AINW’s blood Residue Analysis Laboratory was established in 1990. The residue analysis lab has analyzed more than 2,000 projects from: Arizona, Arkansas, California, Colorado, Florida, Idaho, Kentucky, Louisiana, Mississippi, Missouri, Montana, Nevada, New Mexico, North Dakota, Ohio, Oregon, South Dakota, Texas, Utah, Washington, West Virginia, Wisconsin, and Wyoming. In addition, the residue analysis lab has analyzed international projects from British Columbia, Canada, and Peru.
Residue Analysis Procedures
Your artifacts will be protected in our highly secure and electronically monitored facility. The Residue Analysis Laboratory at AINW uses the technique of cross-over immunoelectrophoresis (CIEP), to analyze surface residues extracted from stone tools and other artifacts.
The accuracy and usefulness of the CIEP technique was well established in forensic medicine before being adapted for archaeological applications. Forensic grade antisera are used by our laboratory.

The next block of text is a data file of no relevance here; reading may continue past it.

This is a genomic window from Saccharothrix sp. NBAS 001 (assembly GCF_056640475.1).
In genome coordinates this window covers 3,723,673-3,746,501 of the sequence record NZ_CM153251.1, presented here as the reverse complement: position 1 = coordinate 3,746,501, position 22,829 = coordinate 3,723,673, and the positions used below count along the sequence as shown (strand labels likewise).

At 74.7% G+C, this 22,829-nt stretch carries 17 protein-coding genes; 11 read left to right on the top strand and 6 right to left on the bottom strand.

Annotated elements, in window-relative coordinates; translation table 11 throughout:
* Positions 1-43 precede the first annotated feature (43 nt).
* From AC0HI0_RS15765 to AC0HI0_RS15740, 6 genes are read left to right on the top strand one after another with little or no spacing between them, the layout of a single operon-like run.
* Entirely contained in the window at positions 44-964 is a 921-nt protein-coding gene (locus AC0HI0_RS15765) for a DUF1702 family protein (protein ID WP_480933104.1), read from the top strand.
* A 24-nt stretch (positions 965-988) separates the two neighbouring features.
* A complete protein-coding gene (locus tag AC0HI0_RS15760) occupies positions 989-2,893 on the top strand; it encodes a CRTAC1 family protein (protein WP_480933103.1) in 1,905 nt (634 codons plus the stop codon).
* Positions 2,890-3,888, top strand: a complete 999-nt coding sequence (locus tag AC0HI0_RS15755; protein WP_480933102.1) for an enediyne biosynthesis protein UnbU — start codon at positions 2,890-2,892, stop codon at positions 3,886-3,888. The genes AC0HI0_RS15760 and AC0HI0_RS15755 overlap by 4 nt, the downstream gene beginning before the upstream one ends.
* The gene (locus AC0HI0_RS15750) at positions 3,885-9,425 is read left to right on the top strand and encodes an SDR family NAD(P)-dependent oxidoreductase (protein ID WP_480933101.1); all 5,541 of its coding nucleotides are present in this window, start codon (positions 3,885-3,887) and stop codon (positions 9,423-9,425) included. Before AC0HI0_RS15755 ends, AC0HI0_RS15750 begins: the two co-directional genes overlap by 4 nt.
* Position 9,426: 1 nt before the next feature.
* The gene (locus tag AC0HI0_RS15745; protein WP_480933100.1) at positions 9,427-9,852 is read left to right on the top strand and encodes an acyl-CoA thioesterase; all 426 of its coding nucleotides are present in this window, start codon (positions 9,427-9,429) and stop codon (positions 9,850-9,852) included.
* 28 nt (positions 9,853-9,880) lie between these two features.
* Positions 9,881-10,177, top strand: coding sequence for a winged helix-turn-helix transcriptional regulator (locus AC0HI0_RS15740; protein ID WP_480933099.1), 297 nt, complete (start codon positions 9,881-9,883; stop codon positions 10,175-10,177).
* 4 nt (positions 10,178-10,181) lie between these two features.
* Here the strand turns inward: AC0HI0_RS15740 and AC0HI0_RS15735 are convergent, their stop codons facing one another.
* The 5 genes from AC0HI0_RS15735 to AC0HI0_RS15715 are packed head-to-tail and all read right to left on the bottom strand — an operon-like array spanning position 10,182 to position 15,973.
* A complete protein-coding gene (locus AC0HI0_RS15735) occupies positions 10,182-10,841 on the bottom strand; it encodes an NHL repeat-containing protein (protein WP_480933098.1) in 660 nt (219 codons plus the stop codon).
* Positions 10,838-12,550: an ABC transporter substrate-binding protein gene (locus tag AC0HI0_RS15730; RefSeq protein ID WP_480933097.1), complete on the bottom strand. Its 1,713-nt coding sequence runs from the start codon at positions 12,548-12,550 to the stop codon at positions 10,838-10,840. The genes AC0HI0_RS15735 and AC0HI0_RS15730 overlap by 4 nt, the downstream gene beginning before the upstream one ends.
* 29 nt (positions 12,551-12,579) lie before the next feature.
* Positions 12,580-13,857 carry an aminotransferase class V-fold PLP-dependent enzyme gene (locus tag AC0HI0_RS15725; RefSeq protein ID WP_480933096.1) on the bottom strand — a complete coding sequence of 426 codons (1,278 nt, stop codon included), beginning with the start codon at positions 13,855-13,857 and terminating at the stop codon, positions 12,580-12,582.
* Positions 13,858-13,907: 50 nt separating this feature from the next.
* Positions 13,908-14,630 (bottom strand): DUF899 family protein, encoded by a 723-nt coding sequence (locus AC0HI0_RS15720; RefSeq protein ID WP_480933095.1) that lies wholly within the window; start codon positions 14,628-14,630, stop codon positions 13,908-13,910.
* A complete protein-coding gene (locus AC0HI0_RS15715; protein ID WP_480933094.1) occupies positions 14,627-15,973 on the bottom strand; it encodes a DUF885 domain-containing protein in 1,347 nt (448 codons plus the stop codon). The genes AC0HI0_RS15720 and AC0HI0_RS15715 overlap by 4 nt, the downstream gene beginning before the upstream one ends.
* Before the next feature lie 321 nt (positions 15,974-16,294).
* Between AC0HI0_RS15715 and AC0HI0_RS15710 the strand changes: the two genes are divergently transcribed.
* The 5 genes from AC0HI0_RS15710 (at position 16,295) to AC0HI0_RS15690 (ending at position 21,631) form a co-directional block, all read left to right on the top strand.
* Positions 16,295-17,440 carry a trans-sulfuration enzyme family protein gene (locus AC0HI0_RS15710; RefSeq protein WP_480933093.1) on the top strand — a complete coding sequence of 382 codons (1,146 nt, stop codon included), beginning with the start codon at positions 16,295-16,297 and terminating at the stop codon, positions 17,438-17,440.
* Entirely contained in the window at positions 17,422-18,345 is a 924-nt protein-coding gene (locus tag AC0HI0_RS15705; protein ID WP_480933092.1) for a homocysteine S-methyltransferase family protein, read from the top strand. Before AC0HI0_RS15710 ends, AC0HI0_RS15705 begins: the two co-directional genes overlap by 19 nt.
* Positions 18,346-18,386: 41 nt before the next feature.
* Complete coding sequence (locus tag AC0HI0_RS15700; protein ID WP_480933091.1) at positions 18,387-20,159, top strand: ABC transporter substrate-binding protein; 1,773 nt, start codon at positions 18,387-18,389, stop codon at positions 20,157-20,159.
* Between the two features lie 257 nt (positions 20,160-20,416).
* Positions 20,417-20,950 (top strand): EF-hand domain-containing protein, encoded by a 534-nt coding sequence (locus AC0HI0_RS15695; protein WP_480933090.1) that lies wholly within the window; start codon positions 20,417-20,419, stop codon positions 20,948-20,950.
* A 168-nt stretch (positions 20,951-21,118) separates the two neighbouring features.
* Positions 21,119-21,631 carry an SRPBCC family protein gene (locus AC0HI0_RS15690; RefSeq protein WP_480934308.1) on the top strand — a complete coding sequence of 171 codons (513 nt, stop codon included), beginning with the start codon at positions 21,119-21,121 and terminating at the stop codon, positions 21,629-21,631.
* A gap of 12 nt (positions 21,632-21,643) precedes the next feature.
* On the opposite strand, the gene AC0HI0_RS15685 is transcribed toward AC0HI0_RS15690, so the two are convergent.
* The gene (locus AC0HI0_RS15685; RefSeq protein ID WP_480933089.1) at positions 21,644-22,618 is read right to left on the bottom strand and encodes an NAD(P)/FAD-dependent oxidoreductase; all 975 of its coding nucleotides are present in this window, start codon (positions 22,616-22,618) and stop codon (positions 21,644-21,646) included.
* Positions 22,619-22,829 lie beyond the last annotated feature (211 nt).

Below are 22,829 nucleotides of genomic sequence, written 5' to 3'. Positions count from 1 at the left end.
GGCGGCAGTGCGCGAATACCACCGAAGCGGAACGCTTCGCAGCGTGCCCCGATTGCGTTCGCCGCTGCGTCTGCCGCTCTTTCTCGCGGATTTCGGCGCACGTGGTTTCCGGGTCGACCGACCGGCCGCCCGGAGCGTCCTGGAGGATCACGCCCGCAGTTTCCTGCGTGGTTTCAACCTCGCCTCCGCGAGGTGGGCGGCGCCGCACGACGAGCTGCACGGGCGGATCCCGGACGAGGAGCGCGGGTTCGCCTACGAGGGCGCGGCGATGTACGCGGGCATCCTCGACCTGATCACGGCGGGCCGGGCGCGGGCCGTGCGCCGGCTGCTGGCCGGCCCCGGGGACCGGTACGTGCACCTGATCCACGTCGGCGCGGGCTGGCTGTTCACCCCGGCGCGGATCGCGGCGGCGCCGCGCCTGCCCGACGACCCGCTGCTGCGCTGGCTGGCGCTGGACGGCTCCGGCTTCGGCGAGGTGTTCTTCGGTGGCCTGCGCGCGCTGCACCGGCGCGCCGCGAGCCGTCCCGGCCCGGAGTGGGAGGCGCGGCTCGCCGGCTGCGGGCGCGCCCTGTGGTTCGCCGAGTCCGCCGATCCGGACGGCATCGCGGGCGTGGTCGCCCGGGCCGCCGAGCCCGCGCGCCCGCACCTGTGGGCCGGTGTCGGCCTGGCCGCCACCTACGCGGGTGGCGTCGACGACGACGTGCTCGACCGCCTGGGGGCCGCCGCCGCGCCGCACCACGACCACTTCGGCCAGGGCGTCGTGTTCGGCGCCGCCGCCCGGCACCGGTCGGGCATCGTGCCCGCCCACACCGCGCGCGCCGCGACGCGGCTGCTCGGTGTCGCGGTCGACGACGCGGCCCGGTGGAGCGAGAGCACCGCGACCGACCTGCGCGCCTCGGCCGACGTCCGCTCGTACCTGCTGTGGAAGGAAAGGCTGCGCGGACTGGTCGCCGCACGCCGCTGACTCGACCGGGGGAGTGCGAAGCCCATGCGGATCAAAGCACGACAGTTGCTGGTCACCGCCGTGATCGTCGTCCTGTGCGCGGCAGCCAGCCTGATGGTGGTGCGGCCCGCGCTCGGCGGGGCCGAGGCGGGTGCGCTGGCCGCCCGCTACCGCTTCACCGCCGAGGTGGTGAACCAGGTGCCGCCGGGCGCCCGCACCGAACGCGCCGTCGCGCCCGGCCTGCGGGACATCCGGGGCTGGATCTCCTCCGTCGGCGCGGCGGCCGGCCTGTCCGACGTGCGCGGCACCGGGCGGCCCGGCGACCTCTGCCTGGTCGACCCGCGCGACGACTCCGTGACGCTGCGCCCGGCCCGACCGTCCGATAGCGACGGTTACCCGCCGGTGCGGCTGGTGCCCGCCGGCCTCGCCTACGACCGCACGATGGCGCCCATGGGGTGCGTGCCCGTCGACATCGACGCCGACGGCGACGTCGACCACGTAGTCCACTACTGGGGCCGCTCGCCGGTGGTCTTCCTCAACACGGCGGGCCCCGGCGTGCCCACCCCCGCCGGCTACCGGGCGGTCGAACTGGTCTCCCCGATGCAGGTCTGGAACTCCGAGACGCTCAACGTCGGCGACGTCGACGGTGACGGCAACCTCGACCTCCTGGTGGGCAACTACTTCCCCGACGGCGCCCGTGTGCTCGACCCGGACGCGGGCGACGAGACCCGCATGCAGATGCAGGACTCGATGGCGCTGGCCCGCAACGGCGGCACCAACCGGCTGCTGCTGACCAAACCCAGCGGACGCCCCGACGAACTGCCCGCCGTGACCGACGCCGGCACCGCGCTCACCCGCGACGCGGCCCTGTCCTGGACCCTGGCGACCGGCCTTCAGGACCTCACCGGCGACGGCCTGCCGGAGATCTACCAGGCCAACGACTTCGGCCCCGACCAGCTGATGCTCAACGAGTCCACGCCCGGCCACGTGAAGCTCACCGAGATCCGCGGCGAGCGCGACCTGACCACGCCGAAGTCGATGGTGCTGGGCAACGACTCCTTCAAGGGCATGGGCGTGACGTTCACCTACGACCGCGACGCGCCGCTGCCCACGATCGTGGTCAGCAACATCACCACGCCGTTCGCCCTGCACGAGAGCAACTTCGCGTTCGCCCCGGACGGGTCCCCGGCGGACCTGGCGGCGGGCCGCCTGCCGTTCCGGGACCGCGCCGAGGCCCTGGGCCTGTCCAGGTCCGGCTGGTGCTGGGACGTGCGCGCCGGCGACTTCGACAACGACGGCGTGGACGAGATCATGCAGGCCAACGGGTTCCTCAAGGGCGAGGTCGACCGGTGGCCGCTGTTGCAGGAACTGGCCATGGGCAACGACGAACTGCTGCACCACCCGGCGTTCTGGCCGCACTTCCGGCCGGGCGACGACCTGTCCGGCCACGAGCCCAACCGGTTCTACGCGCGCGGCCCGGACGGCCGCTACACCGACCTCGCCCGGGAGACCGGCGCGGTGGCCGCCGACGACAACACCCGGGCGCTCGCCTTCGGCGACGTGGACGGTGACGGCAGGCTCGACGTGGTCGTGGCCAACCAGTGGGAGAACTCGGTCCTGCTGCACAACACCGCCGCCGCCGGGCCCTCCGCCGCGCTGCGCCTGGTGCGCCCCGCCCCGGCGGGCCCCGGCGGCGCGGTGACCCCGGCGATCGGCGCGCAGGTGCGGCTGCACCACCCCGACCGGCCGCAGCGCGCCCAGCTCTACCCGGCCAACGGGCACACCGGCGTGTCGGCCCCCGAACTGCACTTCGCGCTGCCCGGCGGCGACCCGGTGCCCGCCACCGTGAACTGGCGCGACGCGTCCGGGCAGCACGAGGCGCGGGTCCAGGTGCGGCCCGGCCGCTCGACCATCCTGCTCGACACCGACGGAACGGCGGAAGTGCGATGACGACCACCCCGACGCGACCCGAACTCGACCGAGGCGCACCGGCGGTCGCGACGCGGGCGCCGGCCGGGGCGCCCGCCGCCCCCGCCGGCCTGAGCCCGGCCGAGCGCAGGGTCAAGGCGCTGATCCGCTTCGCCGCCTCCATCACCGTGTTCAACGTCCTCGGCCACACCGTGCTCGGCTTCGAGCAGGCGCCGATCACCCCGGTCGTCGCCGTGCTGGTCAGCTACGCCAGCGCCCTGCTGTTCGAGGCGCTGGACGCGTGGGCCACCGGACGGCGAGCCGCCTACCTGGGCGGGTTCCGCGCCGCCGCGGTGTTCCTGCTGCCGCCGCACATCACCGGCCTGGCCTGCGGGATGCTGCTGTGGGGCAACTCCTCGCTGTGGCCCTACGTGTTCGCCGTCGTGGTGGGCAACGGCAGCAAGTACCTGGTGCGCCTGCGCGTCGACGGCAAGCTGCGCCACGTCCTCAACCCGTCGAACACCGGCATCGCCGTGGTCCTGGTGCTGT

The testing involves several steps from extraction of the liquid sample from the artifact, testing controls of known blood sera, and repeat analysis of positive reactions to confirm the positive results. The normal turnaround time is 30 days.
AINW provides an Residue Analysis Order Form showing residue testing options that may be selected when ordering a residue analysis study. Feel free to call John L. Fagan to discuss an appropriate approach prior to placing your order.
Each of our Residue Analysis Reports include:
- A letter report summarizing the results.
- Lists of the artifacts tested
- The types of antisera used.
- A brief description of what kinds of animals selected antisera may be expected to represent
- A description of the artifacts with positive reactions, if any.
- A brief description of our testing and storage procedures.
- A chart of the results.
- A standardized, more detailed report with description of the laboratory methods and procedures for each project.
- Reports are provided in paper or electronic formats (PDF).
We recommend that artifacts submitted for analysis be minimally handled to avoid possible contamination. Ideally, artifacts should be placed into sealable plastic bags without being handled. For artifacts from subsurface contexts we recommend that 0.25 grams (a “pinch” using a trowel) of sediment in close proximity to the artifact be submitted as a sample for analysis in addition to the artifacts. This will provide verification and control for the extracted residue. We have had good results on artifacts from both surface and subsurface contexts and from curated museum collections.